I demonstrated the change of the phases of the moon, what causes two eclipses to occur about every 29 days; I showed that the moon was the satellite of the earth; that it is subordinate to the earth; that the moon has two movements [one of rotation on its axis and the other one of revolution around the earth]; and how the earth and moon interact in a lively manner[through gravity causing the tides]. The Duke of York, who since childhood had white eyebrows, asked me why the sun rose and set. I placed a point on my small earth and asked him to suppose that this point was a man. Then, making the earth to rotate on its itself [on its axis], I demonstrated the mechanism which caused day and night, etc. etc. The Prince of Galles, who spoke rather poorly said to me, "Very well, my boy, your progress in science and in the English tongue is a credit to both your intelligence and your schoolmaster." I thus pride myself in having given a lesson to Georges III, King of England and his brother, the Duke of York.

I Witness the Execution of Lord Lovat

Simon Fraser, Lord Lovat by Hogarth

It was about this time that Lord Lovat, the Scot, was beheaded for the crime of high treason [on April 9, 1747]. He was an 80 year-old man, who treated badly his creditors. Here is an amusing anecdote about this lord. Two traders arrived one day at his estate with a grandiose business proposal. They were received, entertained and invited to stay overnight.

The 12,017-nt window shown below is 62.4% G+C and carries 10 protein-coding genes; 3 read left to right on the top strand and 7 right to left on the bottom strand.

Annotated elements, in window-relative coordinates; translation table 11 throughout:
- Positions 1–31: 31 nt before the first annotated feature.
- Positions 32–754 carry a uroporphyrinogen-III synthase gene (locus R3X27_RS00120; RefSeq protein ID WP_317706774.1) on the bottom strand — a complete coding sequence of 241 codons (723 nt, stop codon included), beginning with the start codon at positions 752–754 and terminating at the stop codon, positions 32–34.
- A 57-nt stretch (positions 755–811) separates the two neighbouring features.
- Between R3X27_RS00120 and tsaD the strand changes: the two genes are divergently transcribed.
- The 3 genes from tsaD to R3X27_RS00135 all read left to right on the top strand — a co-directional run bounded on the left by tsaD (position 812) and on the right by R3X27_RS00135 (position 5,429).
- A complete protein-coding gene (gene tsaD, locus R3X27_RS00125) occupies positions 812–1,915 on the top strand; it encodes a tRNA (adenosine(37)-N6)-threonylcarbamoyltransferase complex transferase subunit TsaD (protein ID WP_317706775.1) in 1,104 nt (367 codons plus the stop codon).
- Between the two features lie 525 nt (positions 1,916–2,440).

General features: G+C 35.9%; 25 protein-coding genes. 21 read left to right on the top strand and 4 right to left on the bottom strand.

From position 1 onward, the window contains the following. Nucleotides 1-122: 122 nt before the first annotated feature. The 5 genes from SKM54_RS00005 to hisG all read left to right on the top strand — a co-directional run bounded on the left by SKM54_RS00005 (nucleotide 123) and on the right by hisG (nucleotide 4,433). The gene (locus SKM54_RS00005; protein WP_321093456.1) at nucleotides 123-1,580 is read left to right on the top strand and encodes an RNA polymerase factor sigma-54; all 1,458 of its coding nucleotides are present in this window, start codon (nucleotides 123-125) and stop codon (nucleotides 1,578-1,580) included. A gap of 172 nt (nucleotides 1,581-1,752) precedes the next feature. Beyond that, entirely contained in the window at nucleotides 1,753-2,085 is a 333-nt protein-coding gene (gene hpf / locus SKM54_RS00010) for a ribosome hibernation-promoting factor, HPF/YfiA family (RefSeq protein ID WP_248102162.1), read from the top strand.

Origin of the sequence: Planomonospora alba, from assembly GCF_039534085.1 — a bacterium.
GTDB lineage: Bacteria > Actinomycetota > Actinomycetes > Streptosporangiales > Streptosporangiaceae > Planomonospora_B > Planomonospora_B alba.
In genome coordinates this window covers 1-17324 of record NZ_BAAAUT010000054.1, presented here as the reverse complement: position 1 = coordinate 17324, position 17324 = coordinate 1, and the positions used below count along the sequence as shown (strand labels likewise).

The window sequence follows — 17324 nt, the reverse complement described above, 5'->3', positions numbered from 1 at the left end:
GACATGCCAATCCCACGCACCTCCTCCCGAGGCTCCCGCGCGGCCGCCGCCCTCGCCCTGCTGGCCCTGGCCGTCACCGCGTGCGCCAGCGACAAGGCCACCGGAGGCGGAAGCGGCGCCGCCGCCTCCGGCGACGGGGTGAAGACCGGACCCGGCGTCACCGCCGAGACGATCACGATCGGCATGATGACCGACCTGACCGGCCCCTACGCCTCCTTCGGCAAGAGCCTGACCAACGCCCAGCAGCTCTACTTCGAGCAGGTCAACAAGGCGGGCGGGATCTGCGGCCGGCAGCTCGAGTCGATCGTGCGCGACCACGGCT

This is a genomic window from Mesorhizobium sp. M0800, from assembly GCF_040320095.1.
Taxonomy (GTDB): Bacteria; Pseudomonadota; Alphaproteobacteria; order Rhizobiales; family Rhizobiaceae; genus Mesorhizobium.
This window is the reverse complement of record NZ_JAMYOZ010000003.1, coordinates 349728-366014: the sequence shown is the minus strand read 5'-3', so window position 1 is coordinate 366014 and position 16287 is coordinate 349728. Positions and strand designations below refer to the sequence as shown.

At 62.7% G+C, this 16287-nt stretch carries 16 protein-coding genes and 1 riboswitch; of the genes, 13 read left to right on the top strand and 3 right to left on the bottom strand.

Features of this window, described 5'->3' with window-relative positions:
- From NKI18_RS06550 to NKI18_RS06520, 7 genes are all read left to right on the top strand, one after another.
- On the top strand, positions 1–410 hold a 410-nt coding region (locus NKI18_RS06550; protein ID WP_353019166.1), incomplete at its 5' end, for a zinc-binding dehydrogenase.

During the night the lord ordered two gallows to be erected


below the window of the two traders. Hung from the gallows were two mannequins. At dawn the two dinner guests got up, saw the spectacle and uttered a cry of dismay. "It's nothing, my friends," says the lord to them. "Two scoundrels came by to ask me for some money. Since I have none I decided to hang them." These two gentlemen took the hint and promptly left, taking their grandiose sales pitch with them.

A disastrous event occurred during the execution of this lord. It seems fate is fickle because if I were to have twelve francs in my pocket instead of six, I might not be alive today.

All the open space at the Tower of London was filled with galleries (bleachers) for spectators. I too wanted to go up there, but was asked for half a guinea. Since I had only five shillings in my pocket, I was obliged to remain below where many people were crowded together. Lord Lovat then arrived in a coach all draped in black. He mounted the scaffold, put on his glasses, and read the inscription on his coffin. Then he took the headsman's axe and felt the sharpness of the blade with his thumb. At that precise moment the wooden galleries began to collapse and hideous cries of alarm filled the air. Before dying, Lord Lovat himself witnessed the deaths of numerous people while the total of injured spectators was considerably more. The lord was a very big and tall man. I recall that the head was received on a piece of scarlet fabric.

My Fascination With Magnetism

Shortly thereafter Mr. Fergusson, a famous astronomer, invited scholars to come and see a machine of his invention which demonstrated the cause of certain irregularities in the movement of the moon which occurred in August, resulting in what the English call the 'harvest moon'. I was allowed into this assembly with one of my relatives, given under the auspices of Lord Beaustere who,